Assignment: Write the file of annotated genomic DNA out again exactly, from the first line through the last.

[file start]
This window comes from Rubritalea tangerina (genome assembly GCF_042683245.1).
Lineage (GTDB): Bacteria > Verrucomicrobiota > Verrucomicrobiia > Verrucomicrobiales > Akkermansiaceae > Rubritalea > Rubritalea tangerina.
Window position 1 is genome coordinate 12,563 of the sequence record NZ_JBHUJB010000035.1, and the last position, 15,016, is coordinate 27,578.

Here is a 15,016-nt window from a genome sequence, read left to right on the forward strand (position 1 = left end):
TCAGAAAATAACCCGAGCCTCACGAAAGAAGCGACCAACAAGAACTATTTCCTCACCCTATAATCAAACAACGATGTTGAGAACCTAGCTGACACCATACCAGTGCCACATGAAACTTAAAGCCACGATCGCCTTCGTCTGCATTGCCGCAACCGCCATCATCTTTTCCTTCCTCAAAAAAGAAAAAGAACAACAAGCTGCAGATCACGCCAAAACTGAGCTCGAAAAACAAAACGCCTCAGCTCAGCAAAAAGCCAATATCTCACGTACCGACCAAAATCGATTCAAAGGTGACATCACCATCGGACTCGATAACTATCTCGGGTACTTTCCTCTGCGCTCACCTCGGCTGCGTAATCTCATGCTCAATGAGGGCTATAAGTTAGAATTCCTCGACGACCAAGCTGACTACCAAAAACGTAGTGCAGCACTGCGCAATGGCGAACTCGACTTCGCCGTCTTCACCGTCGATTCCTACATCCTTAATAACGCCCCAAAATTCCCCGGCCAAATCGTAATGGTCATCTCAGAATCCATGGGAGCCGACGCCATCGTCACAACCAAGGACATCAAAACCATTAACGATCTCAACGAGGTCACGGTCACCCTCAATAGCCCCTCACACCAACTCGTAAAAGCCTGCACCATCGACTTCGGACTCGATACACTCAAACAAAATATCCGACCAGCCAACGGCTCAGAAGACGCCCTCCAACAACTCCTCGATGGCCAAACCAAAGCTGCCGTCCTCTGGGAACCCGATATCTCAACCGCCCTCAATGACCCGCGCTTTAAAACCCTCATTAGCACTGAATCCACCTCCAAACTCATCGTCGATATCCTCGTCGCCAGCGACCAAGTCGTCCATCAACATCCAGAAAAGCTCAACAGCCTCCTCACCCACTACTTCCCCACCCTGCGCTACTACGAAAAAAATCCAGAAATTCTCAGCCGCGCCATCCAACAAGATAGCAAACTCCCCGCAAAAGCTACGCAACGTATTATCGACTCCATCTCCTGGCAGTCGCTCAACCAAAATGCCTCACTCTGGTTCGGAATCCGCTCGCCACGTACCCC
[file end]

This window comes from Rubritalea tangerina (genome assembly GCF_042683245.1).
Lineage (GTDB): Bacteria > Verrucomicrobiota > Verrucomicrobiia > Verrucomicrobiales > Akkermansiaceae > Rubritalea > Rubritalea tangerina.
Window position 1 is genome coordinate 12,563 of the sequence record NZ_JBHUJB010000035.1, and the last position, 15,016, is coordinate 27,578.

Here is a 15,016-nt window from a genome sequence, read left to right on the forward strand (position 1 = left end):
TCAGAAAATAACCCGAGCCTCACGAAAGAAGCGACCAACAAGAACTATTTCCTCACCCTATAATCAAACAACGATGTTGAGAACCTAGCTGACACCATACCAGTGCCACATGAAACTTAAAGCCACGATCGCCTTCGTCTGCATTGCCGCAACCGCCATCATCTTTTCCTTCCTCAAAAAAGAAAAAGAACAACAAGCTGCAGATCACGCCAAAACTGAGCTCGAAAAACAAAACGCCTCAGCTCAGCAAAAAGCCAATATCTCACGTACCGACCAAAATCGATTCAAAGGTGACATCACCATCGGACTCGATAACTATCTCGGGTACTTTCCTCTGCGCTCACCTCGGCTGCGTAATCTCATGCTCAATGAGGGCTATAAGTTAGAATTCCTCGACGACCAAGCTGACTACCAAAAACGTAGTGCAGCACTGCGCAATGGCGAACTCGACTTCGCCGTCTTCACCGTCGATTCCTACATCCTTAATAACGCCCCAAAATTCCCCGGCCAAATCGTAATGGTCATCTCAGAATCCATGGGAGCCGACGCCATCGTCACAACCAAGGACATCAAAACCATTAACGATCTCAACGAGGTCACGGTCACCCTCAATAGCCCCTCACACCAACTCGTAAAAGCCTGCACCATCGACTTCGGACTCGATACACTCAAACAAAATATCCGACCAGCCAACGGCTCAGAAGACGCCCTCCAACAACTCCTCGATGGCCAAACCAAAGCTGCCGTCCTCTGGGAACCCGATATCTCAACCGCCCTCAATGACCCGCGCTTTAAAACCCTCATTAGCACTGAATCCACCTCCAAACTCATCGTCGATATCCTCGTCGCCAGCGACCAAGTCGTCCATCAACATCCAGAAAAGCTCAACAGCCTCCTCACCCACTACTTCCCCACCCTGCGCTACTACGAAAAAAATCCAGAAATTCTCAGCCGCGCCATCCAACAAGATAGCAAACTCCCCGCAAAAGCTACGCAACGTATTATCGACTCCATCTCCTGGCAGTCGCTCAACCAAAATGCCTCACTCTGGTTCGGAATCCGCTCGCCACGTACCCC